Green Left Weekly | 16 January 2010
Honduras: Protest against ALBA withdrawal
On January 7, hundreds of Hondurans risked violent repression by the police and military to protest outside the national parliament building against the coup regime’s decision to withdraw the country from the Bolivarian Alliance for the Americas (ALBA).
The protest was called by the National Resistance Front Against the Coup (FNRG).
Elected President Manuel Zelaya was overthrown in a coup last June. In congress, dominated by supporters of self-proclaimed president Roberto Micheletti, only five of the 128 members of voted against the withdrawal from ALBA.
ALBA was launched in 2004 as a counter to the US’s proposed Free Trade Area of the Americas plan. It unites Venezuela, Cuba, Bolivia, Ecuador, Nicaragua and several Caribbean island nations in trade agreements that prioritise social welfare and solidarity over “free trade”.
It emphasises cooperation, and is explicitly committed to fighting poverty and inequality.
Honduras joined ALBA in August 2008. Zelaya explained the decision as “an act of freedom, because we are a free and sovereign people”.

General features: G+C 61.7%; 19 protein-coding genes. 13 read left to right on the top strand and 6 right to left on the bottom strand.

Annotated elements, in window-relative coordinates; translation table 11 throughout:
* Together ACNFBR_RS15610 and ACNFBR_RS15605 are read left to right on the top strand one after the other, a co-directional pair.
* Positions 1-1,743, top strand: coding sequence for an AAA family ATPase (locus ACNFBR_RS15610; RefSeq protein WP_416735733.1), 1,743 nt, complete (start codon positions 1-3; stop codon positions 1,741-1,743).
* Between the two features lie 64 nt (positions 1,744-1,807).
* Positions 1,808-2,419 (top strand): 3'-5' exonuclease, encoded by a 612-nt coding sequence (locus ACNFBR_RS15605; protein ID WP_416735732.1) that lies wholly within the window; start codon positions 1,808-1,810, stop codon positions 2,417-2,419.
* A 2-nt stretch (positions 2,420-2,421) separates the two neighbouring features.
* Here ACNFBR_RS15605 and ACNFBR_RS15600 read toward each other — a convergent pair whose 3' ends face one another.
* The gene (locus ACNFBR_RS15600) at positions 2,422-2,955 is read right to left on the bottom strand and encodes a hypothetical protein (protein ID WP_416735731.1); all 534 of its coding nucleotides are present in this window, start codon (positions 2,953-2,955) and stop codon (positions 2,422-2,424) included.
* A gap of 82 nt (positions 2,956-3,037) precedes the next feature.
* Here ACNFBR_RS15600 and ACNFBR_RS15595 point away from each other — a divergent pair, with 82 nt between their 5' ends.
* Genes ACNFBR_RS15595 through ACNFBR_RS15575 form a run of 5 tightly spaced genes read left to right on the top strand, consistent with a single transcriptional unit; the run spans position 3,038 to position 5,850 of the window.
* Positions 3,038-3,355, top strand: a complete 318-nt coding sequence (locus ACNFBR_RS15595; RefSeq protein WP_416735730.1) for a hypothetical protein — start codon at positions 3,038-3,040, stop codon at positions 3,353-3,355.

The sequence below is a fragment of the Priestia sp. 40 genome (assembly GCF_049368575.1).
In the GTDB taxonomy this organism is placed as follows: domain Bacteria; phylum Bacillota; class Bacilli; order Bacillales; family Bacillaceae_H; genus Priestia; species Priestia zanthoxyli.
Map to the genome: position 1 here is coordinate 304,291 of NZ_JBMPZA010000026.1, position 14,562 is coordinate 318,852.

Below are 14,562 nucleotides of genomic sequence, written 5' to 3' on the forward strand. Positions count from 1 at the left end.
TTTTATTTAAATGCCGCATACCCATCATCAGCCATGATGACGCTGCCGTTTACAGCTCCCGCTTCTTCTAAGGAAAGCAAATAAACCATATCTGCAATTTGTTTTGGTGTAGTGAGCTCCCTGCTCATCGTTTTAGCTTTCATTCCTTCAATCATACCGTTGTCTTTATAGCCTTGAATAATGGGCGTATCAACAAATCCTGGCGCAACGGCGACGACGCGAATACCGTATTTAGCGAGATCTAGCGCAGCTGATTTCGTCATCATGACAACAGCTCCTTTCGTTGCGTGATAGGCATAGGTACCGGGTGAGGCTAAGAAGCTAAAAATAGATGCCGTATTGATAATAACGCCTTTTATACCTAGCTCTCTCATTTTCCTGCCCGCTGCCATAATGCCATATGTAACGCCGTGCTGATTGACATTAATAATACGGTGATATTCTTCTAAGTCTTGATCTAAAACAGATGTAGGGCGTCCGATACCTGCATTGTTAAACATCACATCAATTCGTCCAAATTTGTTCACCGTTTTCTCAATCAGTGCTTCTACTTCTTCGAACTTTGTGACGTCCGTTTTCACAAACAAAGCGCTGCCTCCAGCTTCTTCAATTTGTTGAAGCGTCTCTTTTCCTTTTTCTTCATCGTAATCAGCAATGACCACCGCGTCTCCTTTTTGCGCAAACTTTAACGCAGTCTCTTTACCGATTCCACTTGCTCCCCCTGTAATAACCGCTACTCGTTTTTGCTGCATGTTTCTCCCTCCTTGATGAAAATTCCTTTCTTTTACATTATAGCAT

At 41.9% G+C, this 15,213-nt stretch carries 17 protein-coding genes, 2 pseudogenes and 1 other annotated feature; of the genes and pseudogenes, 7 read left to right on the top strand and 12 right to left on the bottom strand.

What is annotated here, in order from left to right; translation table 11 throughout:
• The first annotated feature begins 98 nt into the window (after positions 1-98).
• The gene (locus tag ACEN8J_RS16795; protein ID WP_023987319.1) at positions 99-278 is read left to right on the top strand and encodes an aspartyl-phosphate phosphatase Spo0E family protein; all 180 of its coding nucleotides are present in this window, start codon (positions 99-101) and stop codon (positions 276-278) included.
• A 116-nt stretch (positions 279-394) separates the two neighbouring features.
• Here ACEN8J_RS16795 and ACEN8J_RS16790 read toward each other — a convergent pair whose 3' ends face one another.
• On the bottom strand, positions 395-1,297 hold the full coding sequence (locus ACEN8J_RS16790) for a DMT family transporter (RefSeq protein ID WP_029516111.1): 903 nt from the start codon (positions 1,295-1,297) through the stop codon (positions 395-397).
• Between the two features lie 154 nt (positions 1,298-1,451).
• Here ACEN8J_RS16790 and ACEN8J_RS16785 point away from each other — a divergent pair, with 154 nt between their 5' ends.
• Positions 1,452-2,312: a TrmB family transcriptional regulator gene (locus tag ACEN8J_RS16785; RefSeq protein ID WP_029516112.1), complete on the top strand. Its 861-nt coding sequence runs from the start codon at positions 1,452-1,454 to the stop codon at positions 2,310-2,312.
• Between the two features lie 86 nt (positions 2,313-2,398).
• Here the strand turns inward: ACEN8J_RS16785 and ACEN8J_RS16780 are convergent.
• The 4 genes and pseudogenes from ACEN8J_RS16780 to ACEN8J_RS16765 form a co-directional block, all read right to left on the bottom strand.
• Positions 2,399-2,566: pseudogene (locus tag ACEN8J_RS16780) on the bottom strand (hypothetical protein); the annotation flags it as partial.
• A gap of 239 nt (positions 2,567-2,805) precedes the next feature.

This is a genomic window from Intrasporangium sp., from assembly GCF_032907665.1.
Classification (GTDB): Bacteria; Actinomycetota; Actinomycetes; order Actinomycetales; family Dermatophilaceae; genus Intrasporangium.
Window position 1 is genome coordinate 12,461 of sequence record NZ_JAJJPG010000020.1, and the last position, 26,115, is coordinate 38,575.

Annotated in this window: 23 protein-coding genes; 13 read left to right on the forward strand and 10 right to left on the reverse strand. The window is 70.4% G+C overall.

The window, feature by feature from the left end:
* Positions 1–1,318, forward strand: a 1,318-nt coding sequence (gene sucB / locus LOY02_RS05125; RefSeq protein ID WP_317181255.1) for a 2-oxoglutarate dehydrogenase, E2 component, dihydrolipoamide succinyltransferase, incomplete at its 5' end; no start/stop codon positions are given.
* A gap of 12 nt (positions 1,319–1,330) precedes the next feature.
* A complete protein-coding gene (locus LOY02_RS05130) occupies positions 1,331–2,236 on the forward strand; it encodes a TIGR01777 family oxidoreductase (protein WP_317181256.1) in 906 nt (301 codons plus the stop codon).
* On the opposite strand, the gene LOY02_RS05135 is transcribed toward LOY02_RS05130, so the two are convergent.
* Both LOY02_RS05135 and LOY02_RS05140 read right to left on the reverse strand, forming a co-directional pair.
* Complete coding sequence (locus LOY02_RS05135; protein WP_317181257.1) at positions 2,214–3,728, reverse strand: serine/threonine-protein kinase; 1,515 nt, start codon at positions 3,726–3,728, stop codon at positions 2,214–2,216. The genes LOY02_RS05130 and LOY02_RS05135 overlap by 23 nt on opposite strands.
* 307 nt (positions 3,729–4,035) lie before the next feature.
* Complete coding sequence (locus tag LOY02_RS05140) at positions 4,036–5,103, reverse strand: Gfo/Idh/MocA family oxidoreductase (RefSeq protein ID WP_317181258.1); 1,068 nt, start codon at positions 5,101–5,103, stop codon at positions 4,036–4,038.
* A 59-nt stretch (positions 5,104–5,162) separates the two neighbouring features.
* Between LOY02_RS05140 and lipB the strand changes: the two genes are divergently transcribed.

In response to fierce opposition from Honduras’ wealthy elite, Zelaya said: “This is a heroic act of independence and we need no-one’s permission to sign this commitment.”
As part of Petrocaribe, a preferential oil deal for Caribbean nations initiated by Venezuela, Honduras received 20,000 barrels of crude oil per day for which 40% of the price could be paid over 25 years, with a two-year grace period and an annual interest rate of just 1%.
The poor Central American country also received 100 modern tractors, as well as ploughs, planters and other farm equipment for small and medium producers.
Furthermore, around 40,000 Hondurans benefited from Operation Miracle, a Cuban-Venezuelan program to restore or improve vision. Thousands of Hondurans learned to read under the Cuban-initiated “Yes I Can” literacy program. Some municipalities were declared illiteracy-free for the first time.
Zelaya said pulling out of ALBA was “part of Micheletti’s right-wing agenda”.
ALBA countries were the first to publicly condemn the coup that ousted Zelaya, and all member nations immediately withdrew their ambassadors from Honduras in protest. ALBA declared its full support for the Honduran people’s resistance and for Zelaya’s reinstatement, but maintained all the pro-people trade agreements initiated under Zelaya.
The FNRG has announced that it will defy a police crackdown on January 27 to protest at the inauguration of Porfirio Lobo Sosa as the new president.
Lobo Sosa, a coup supporter, “won” a fraudulent vote last November in which the majority of Hondurans heeded a call by the Zelaya and the FNRG and boycotted it in protest. No ALBA member-nation has recognised the election results.